Writer/director Matthew Ya-Hsiung Balzer’s solid feature debut, The Catch, is a saltwater noir set in the middle of a lobster war in Maine. Beth McManus (Katia Winter) has been away from the Downeast coastal town where she grew up for five years. However, something awful happened in the big city, and now she is back. Her family back home is going through tough times. Someone is poaching the lobster traps of McManus and Son. The problem is, police can’t help unless Tom McManus (Bill Sage) or his son Bobby (Kyle Gallner) catch the culprit in the act.
Meanwhile, Beth’s stepmother Lilly (Emy Coligado) is riding her a*s about paying rent and putting in shifts at the local diner to help out. While hanging out with her brother one night, Beth spots her old boyfriend Dicky (James McMenamin) out in the ocean picking up a mysterious package from the deep. Her family does not care for Dicky one little bit, but Beth sneaks out at night to meet him.
Beth discovers Dicky has a dark sideline picking up pounds of black market weed from Canada. He invites her to go in on heisting 5 to 10 pounds and disappearing. Beth agrees but then meets her drug-dealing aunt Hilde (Melissa McMeekin) behind his back about moving the weed. Will this play out as intended, or will there be dangerous consequences? What happened in the city that caused Beth to flee? Who is poaching the lobster traps?
“Beth agrees but then meets her drug-dealing aunt Hilde behind his back about moving the weed.”
As someone who grew up on the coast of Maine, I can attest to the authenticity of the setting Balzer creates. He captures such iconic imagery of Maine that you can smell the seaweed from the harbors and the weather-beaten paint. Even more impressive is that cinematographer J.P. Wakayama achieved this while not shooting in the state. Rather, The Catch recreates a genuine Maine feel while being shot in Gloucester, Massachusetts.
It may not be Maine, but Wakayama finds the perfect spots to keep the daylight visuals dipped in melted butter. It is at night that the wicked good work occurs. Maine at night is a place so dark you can’t even see how close you are to the edge of the water. The director of photography does a masterful job of manipulating a full palette of the colors of darkness. The camera and lighting setups result in an undersea gallery of portraits in black. We are talking way past Venetian blind shadows here.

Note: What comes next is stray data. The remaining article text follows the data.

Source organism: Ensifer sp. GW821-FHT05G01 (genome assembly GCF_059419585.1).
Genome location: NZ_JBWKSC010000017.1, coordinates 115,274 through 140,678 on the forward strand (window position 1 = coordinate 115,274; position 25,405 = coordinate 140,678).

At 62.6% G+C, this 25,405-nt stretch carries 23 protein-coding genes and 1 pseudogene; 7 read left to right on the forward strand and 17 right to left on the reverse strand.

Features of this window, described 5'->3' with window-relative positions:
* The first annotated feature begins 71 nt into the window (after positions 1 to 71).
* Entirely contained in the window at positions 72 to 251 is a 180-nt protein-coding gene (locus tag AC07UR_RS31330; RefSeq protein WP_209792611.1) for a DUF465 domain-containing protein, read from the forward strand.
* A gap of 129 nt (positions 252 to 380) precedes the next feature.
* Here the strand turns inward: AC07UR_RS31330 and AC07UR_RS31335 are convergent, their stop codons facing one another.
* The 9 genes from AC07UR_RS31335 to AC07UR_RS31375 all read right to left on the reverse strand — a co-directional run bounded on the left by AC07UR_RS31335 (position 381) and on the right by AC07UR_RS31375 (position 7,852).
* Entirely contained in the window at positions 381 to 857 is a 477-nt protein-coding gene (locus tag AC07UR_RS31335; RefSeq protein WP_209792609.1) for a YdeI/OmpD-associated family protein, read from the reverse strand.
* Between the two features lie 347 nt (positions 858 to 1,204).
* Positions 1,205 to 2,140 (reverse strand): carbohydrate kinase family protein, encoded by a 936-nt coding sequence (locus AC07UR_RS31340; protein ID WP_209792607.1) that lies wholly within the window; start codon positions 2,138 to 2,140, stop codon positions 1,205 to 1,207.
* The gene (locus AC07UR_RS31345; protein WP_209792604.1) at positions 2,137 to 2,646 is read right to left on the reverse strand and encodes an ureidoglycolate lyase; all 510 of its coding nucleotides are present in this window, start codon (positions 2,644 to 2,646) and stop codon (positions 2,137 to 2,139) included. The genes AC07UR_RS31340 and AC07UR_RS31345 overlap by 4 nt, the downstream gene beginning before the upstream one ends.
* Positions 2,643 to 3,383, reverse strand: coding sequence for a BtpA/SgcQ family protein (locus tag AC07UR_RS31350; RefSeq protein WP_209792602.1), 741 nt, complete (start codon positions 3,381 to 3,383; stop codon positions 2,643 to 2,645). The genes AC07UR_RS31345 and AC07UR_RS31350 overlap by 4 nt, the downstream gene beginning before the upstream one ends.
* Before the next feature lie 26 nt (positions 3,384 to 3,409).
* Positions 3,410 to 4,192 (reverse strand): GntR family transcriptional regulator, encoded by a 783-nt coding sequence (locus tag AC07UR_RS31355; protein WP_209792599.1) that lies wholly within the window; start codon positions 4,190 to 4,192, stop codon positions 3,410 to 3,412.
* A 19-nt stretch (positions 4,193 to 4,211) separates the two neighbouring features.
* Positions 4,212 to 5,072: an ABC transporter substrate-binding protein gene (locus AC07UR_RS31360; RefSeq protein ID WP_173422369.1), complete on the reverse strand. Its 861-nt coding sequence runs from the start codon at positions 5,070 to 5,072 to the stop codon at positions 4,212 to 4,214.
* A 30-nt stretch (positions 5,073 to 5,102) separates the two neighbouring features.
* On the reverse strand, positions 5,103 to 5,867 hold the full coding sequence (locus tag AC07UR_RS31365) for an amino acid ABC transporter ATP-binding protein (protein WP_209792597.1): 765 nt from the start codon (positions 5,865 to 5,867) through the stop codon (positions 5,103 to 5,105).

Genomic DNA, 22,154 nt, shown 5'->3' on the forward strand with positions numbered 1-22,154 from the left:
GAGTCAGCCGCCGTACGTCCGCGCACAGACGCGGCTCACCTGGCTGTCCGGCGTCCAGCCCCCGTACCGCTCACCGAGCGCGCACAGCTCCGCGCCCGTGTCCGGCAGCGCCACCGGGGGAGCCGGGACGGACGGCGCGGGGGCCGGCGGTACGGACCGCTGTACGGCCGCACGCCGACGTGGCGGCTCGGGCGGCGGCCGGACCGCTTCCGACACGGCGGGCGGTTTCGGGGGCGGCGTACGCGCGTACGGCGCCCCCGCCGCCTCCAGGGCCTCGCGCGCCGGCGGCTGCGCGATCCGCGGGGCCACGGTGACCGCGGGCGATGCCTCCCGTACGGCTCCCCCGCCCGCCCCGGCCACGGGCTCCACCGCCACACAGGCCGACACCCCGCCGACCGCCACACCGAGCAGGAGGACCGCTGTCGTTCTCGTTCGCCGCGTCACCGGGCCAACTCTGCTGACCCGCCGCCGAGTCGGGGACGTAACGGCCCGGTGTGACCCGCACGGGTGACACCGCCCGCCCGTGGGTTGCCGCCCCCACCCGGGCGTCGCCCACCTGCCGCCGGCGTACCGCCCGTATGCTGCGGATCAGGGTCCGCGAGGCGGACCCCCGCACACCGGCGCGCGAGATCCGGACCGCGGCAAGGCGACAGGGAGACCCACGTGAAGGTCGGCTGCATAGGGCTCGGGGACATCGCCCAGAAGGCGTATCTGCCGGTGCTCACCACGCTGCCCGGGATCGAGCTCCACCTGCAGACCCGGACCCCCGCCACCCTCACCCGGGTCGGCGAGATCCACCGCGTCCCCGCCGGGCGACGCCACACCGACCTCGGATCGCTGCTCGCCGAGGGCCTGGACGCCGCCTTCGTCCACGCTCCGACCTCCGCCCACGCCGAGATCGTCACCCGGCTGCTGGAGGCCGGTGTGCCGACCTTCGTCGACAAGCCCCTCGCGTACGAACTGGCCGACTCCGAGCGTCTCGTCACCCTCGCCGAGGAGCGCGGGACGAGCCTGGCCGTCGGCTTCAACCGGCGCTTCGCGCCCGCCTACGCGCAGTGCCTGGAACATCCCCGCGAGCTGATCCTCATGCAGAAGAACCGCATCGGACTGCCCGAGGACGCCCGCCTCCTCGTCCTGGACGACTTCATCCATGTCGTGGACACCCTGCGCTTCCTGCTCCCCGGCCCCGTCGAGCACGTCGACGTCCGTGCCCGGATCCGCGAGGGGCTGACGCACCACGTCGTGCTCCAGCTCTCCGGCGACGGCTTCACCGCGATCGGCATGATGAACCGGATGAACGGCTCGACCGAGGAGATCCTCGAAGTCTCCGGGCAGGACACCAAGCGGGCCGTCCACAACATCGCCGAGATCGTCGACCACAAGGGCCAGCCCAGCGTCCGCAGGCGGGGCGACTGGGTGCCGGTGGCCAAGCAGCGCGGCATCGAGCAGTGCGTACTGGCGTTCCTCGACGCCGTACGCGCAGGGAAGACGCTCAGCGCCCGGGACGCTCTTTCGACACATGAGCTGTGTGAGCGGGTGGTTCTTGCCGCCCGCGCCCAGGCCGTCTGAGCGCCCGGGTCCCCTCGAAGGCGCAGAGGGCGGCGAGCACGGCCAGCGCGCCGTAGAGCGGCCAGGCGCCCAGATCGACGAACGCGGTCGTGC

Balzer’s screenplay emphasizes the daily desperation that is all too common with Mainers. Even with fists full of lobsters, making a living in the #1 summer destination in the U.S. is an unearthly struggle. These waves of pressure drive many of the characters to do ill-advised acts. In this way, Maine makes a perfect setting for The Catch, as it is a scenic wonderland of the doomed.
McMeekin’s portrayal of Hilde is an excellent example of the salty flavor of this underworld of seagulls. Winter does a smashing job with her performance. I have seen the faces of a lot of folks crawling back to Maine after the city whips them good, and she wears it well. The actor does a perfect job carrying the movie as an imperfect character. One could even argue that we finally have a noir where the femme fatale is the lead. Or is it a gender reversal where McMenamin, who also does a great job, is the homme fatale? This is one of the many intriguing modern embellishments Balzer works into the classic noir format. The level of craft Balzer reaches in his debut is impressive. Catch The Catch when you find it.
"…finds the perfect spots to keep the daylight visuals dipped in melted butter. "